land's German poem, " Oberon," music by Carl Maria von Weber, 
was first performed at Covent Garden, London, on April 12, 1826. 
Weber conducted. The first performance in New York was at the Park 
Theatre on October 9, 1828: There were performances in New York 
at the Academy of Music, March 29, 1870 (in English) ; Niblo's Gar- 
den, November 2, 1870 (in English) ; Metropolitan Opera House, De- 
cember 28, 1918 (in English; the music arranged (!) by Artur 
Bodansky) . 

The first performance in Boston was in Music Hall by the Parepa- 
Rosa Company, May 23, 1870. 

The story of the opera was founded by Planche on Wieland's " Obe- 
ron," which in turn was derived from an old French romance, " Huon 
of Bordeaux." Oberon and Titania have vowed never to be reconciled 



The Analytic Symphony Series 

Edited and annotated by 

PERCY GOETSCHIUS, Mus. Doc. 
Published by Oliver Dltron Company, Inc. 

The Analytic Symphony Series comprises thirty -four volumes covering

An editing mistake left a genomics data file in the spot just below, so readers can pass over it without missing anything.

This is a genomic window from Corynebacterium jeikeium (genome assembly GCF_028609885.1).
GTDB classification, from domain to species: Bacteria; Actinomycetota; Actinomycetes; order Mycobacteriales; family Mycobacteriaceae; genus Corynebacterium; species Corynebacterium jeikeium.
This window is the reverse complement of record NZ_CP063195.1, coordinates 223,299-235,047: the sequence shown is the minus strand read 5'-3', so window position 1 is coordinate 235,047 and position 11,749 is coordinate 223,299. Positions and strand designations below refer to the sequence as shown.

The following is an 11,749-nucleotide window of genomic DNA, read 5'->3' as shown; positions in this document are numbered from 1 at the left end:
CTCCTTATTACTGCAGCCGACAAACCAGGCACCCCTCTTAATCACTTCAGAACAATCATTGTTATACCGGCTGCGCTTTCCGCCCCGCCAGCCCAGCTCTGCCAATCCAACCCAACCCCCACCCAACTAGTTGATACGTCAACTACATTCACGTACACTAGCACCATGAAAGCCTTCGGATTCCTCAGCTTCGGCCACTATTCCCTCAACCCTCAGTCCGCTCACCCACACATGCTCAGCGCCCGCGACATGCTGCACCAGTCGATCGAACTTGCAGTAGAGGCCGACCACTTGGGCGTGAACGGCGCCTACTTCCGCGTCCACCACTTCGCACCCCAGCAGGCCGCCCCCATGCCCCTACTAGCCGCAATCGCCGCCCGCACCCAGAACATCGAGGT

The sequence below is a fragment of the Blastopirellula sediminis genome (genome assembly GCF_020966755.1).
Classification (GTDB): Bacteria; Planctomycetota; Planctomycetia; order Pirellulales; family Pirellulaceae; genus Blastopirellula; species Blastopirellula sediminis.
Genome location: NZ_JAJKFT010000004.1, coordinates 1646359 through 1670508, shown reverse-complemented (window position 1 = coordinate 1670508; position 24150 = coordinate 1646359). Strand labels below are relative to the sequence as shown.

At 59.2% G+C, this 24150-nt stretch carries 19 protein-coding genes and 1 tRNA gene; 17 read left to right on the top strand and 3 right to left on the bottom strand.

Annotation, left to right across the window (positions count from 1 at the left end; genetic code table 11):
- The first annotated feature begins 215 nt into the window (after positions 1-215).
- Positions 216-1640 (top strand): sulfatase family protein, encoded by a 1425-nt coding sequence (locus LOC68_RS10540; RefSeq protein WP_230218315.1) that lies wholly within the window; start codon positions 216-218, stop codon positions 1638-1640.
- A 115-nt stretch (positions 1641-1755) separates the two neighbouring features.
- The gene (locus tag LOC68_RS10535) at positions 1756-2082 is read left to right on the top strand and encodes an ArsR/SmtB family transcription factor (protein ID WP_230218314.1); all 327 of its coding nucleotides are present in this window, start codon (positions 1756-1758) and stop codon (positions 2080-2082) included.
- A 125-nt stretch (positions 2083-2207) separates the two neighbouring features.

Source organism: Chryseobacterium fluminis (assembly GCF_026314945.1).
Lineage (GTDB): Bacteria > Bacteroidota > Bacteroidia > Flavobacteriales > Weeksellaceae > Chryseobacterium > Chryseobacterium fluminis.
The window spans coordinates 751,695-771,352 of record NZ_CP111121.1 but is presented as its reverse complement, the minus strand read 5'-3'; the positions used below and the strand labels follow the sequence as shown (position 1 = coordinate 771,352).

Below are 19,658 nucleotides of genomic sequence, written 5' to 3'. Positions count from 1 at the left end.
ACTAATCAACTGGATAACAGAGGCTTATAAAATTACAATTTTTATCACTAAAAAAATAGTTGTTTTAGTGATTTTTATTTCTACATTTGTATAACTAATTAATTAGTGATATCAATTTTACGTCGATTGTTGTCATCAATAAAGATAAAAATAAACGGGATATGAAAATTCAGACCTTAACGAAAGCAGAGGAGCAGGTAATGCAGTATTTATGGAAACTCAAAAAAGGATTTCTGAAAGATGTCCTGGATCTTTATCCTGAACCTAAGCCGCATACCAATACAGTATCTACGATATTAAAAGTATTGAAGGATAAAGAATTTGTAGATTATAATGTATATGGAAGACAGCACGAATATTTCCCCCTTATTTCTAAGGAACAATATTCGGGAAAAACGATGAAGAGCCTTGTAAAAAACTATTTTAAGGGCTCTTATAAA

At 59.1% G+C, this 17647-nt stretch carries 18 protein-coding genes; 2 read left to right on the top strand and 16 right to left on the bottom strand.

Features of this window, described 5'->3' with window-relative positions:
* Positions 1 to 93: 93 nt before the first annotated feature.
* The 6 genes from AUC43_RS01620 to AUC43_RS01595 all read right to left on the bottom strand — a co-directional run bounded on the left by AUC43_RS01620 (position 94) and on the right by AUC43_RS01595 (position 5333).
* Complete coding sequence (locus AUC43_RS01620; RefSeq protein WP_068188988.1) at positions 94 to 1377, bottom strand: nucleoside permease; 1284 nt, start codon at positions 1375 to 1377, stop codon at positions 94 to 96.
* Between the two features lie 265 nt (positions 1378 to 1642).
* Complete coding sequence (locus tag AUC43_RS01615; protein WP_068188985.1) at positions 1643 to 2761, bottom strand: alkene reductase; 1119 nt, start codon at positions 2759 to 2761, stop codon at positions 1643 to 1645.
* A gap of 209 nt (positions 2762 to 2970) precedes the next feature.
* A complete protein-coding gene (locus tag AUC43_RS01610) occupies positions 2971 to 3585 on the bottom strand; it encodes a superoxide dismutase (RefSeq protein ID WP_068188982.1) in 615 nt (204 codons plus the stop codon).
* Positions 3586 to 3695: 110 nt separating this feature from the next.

the most important symphonies of the world's greatest masters. Each 
volume is presented in playable two-hand piano score, and contains 
complete analytical notes on the structure and orchestration in addition 
to critical notes appraising the significance of the composition and its 
salient points. 

Copies may be had from your Music Dealer or the Publishers 

OLIVER DITSON COMPANY, Inc. 

359 Boylston Street Boston, Mass. 

[6] 



until they find lovers faithful in adversity. Puck resolves to serve 
Oberon, his master, by bringing together Huon and Rezia. Huon has 
been ordered by Charlemagne to kill the favorite at Baghdad and to 
wed the Caliph's daughter, Rezia. The lovers, having met, in a vision, 
are in love. At Baghdad, Huon being sent there because he had slain